Along the path that I have walked I have learned so much about myself, my faith, and my God. You cannot control your way or behave your way into Heaven. You must submit and surrender the power and control you think you have over your life. This is scary and difficult in particular for those that have suffered through terrible loss and trauma.
Those of us who have faced trials and suffering are often shot straight into survival mode. It’s in our human nature. But, in survival mode, we often lose sight of our spiritual nature. Overrun by the feelings of our humanity in a fallen world we become led by the flesh and earthly desires when operating in survival mode. At some point you will be able to step off that hamster wheel of just surviving. You will take your first breath realizing that you don’t have to have all the answers and it is okay if you are not the one in control.
Not everyone goes through a period of losing their faith after grief, trauma, or other life circumstances. But those of us who lose their way can still find themselves facing a new dawn. In the absence of what was ‘known’ or ‘comfortable’ we begin to see what God has ahead of us. What God has meant for us all along and we begin to align our path with His.
Throughout our life circumstances we may have veered off the path of His original plan, but we will always end up where He wanted us to be. There will be a time in your life that you are re-awakened to His light. There may even be a specific spot or location where you can visualize when this happened to you. When He finally found His way through to you. Where your vision becomes clearer as the fog of survival mode begins to evaporate. And if it hasn’t happened yet, don’t worry because it will.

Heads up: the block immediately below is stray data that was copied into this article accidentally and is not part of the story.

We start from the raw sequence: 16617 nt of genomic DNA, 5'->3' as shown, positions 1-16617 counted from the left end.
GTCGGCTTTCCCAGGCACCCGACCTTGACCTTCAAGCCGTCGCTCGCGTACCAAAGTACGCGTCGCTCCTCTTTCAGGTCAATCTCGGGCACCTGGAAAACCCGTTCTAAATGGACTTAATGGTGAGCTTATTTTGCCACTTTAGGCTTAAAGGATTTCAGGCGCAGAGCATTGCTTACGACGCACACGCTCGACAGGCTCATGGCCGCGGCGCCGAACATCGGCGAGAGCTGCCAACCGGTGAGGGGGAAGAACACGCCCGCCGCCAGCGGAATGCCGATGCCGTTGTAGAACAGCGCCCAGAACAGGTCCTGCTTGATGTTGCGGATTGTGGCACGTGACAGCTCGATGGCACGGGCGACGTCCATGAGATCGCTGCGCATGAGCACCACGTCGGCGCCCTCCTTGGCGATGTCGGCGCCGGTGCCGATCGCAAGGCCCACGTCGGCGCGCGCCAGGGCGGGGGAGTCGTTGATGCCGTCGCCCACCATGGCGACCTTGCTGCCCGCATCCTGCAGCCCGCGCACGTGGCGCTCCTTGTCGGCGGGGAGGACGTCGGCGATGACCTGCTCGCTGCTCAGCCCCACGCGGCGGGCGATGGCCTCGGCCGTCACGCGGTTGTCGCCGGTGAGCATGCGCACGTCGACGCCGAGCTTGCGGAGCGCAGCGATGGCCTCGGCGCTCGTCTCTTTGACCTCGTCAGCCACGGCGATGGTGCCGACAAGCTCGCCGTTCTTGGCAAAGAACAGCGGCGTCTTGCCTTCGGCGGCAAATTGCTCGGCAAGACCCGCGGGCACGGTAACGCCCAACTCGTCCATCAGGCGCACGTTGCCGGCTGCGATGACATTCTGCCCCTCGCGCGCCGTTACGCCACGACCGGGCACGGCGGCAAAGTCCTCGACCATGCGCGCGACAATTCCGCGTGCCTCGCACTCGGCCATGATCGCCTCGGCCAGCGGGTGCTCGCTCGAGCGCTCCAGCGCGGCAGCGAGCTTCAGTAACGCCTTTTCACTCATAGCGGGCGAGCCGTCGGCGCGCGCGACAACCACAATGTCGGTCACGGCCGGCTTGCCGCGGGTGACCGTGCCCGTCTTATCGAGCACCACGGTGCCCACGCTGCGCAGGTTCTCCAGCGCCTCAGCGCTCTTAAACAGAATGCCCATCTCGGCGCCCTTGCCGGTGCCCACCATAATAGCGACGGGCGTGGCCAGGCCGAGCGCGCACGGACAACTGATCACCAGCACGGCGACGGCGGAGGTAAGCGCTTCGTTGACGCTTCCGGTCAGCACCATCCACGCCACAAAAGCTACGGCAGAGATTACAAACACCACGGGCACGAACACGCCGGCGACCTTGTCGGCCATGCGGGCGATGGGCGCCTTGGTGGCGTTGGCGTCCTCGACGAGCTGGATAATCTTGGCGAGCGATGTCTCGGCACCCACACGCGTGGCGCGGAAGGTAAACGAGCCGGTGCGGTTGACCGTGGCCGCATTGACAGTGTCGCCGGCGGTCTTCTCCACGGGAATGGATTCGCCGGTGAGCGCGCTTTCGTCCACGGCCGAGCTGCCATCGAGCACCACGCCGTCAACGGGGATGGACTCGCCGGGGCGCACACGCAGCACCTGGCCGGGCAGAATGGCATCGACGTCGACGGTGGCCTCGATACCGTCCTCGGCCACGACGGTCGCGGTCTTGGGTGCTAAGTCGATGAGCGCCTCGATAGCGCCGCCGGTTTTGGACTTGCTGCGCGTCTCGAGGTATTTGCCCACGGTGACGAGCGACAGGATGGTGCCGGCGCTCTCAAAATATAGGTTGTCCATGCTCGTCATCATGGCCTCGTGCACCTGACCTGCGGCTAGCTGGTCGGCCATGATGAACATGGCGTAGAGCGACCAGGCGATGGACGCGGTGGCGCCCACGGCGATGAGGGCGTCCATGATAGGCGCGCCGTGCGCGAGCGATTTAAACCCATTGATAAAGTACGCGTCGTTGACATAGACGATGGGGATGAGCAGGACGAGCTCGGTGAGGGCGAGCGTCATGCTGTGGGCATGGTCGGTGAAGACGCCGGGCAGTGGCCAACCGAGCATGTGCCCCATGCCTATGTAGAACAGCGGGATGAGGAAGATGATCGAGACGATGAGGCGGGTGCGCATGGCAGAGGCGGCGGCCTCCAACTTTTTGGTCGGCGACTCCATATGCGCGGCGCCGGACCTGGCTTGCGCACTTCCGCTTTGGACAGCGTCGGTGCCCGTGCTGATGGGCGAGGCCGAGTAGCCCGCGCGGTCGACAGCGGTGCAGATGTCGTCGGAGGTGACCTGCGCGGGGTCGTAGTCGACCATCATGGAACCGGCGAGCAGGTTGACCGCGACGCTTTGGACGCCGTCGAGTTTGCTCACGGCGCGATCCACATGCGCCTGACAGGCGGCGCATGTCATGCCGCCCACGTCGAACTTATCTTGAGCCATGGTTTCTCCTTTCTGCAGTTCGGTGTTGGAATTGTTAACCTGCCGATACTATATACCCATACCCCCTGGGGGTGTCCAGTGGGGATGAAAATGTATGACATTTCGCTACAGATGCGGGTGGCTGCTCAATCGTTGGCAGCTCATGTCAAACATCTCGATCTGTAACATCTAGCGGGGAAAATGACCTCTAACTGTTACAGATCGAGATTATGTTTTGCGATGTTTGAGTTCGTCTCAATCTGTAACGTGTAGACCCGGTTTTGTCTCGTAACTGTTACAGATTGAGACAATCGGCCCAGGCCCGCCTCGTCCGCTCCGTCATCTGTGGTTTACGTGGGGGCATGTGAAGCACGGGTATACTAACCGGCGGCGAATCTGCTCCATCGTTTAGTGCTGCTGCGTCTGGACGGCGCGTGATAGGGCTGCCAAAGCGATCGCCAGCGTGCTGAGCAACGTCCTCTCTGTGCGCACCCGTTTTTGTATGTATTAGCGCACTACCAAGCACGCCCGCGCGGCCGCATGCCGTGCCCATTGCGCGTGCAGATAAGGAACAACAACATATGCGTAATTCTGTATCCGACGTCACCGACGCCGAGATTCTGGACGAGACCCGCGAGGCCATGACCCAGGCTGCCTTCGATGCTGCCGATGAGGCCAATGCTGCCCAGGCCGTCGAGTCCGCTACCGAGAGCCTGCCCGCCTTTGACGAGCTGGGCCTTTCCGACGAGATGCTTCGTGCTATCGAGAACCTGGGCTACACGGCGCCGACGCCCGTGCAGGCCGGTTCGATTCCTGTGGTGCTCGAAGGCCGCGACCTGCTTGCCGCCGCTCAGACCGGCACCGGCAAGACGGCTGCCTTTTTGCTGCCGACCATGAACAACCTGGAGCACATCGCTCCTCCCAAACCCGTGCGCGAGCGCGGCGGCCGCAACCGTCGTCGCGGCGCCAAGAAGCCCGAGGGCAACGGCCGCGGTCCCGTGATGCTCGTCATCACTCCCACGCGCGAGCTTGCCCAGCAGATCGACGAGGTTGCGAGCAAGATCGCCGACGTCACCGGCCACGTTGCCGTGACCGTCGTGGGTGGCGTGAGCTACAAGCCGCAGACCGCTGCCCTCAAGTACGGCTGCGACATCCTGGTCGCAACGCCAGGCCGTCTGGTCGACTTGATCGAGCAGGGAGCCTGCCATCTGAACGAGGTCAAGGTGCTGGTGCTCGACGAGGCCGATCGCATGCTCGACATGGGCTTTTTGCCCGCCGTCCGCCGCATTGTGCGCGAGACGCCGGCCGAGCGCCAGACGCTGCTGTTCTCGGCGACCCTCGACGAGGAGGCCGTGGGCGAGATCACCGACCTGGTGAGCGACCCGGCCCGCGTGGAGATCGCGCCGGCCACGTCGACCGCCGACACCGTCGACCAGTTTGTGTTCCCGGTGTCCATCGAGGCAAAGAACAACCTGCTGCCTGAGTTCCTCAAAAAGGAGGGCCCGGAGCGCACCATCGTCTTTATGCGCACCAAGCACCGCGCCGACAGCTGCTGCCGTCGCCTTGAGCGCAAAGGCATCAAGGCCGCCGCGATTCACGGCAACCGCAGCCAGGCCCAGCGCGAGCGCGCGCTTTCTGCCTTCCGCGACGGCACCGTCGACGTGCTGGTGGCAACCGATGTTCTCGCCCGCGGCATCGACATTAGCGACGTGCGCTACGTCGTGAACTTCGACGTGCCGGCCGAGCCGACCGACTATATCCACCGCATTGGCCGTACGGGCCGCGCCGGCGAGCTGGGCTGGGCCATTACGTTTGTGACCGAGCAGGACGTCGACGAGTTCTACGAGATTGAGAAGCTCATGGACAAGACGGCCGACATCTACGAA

Our time spent just surviving can last days, weeks or years. Often, we are unaware that this is what is happening in our lives. Or, if you’re like me, it could even be decades before you realize you have still been going through the motions of survival mode. Before you find the courage to forgive and peel back the layers of grief that are still painfully hiding inside you. But when that day comes, I pray that you will have the courage to take that vulnerable step forward toward the light of His grace.
Song of the Day: Phil Wickham, ‘Battle Belongs’